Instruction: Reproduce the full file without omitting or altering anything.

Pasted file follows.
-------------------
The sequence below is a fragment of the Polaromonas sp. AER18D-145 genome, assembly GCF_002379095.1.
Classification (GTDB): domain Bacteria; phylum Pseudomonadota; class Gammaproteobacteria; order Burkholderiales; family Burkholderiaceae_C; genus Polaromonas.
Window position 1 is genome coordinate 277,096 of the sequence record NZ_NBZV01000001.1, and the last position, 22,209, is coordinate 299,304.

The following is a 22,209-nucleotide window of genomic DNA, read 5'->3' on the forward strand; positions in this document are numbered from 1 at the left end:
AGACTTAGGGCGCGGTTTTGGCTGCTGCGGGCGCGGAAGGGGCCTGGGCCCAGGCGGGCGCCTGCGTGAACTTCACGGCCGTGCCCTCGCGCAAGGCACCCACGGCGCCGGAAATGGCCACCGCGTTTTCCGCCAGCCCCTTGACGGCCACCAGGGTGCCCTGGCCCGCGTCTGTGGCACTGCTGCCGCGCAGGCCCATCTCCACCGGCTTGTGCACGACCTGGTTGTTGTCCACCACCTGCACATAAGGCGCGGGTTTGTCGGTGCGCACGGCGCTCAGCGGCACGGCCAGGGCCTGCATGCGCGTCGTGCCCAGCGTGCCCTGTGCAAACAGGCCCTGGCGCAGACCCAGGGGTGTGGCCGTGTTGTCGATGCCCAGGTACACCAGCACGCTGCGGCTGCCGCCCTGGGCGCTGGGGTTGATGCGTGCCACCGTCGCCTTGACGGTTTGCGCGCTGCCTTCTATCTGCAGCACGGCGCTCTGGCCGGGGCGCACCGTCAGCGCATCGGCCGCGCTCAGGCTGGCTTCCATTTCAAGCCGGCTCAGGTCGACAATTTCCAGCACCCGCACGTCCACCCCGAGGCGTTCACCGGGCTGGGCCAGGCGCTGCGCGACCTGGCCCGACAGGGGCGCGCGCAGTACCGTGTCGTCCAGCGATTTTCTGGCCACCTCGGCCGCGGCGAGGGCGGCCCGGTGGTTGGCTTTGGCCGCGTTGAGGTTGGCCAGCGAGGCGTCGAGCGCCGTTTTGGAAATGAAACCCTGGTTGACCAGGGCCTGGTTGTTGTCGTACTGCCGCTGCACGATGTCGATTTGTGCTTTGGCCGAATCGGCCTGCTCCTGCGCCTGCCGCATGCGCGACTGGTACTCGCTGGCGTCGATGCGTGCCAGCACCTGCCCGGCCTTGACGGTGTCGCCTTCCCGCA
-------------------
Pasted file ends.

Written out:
The sequence below is a fragment of the Polaromonas sp. AER18D-145 genome, assembly GCF_002379095.1.
Classification (GTDB): domain Bacteria; phylum Pseudomonadota; class Gammaproteobacteria; order Burkholderiales; family Burkholderiaceae_C; genus Polaromonas.
Window position 1 is genome coordinate 277,096 of the sequence record NZ_NBZV01000001.1, and the last position, 22,209, is coordinate 299,304.

The following is a 22,209-nucleotide window of genomic DNA, read 5'->3' on the forward strand; positions in this document are numbered from 1 at the left end:
AGACTTAGGGCGCGGTTTTGGCTGCTGCGGGCGCGGAAGGGGCCTGGGCCCAGGCGGGCGCCTGCGTGAACTTCACGGCCGTGCCCTCGCGCAAGGCACCCACGGCGCCGGAAATGGCCACCGCGTTTTCCGCCAGCCCCTTGACGGCCACCAGGGTGCCCTGGCCCGCGTCTGTGGCACTGCTGCCGCGCAGGCCCATCTCCACCGGCTTGTGCACGACCTGGTTGTTGTCCACCACCTGCACATAAGGCGCGGGTTTGTCGGTGCGCACGGCGCTCAGCGGCACGGCCAGGGCCTGCATGCGCGTCGTGCCCAGCGTGCCCTGTGCAAACAGGCCCTGGCGCAGACCCAGGGGTGTGGCCGTGTTGTCGATGCCCAGGTACACCAGCACGCTGCGGCTGCCGCCCTGGGCGCTGGGGTTGATGCGTGCCACCGTCGCCTTGACGGTTTGCGCGCTGCCTTCTATCTGCAGCACGGCGCTCTGGCCGGGGCGCACCGTCAGCGCATCGGCCGCGCTCAGGCTGGCTTCCATTTCAAGCCGGCTCAGGTCGACAATTTCCAGCACCCGCACGTCCACCCCGAGGCGTTCACCGGGCTGGGCCAGGCGCTGCGCGACCTGGCCCGACAGGGGCGCGCGCAGTACCGTGTCGTCCAGCGATTTTCTGGCCACCTCGGCCGCGGCGAGGGCGGCCCGGTGGTTGGCTTTGGCCGCGTTGAGGTTGGCCAGCGAGGCGTCGAGCGCCGTTTTGGAAATGAAACCCTGGTTGACCAGGGCCTGGTTGTTGTCGTACTGCCGCTGCACGATGTCGATTTGTGCTTTGGCCGAATCGGCCTGCTCCTGCGCCTGCCGCATGCGCGACTGGTACTCGCTGGCGTCGATGCGTGCCAGCACCTGCCCGGCCTTGACGGTGTCGCCTTCCCGCA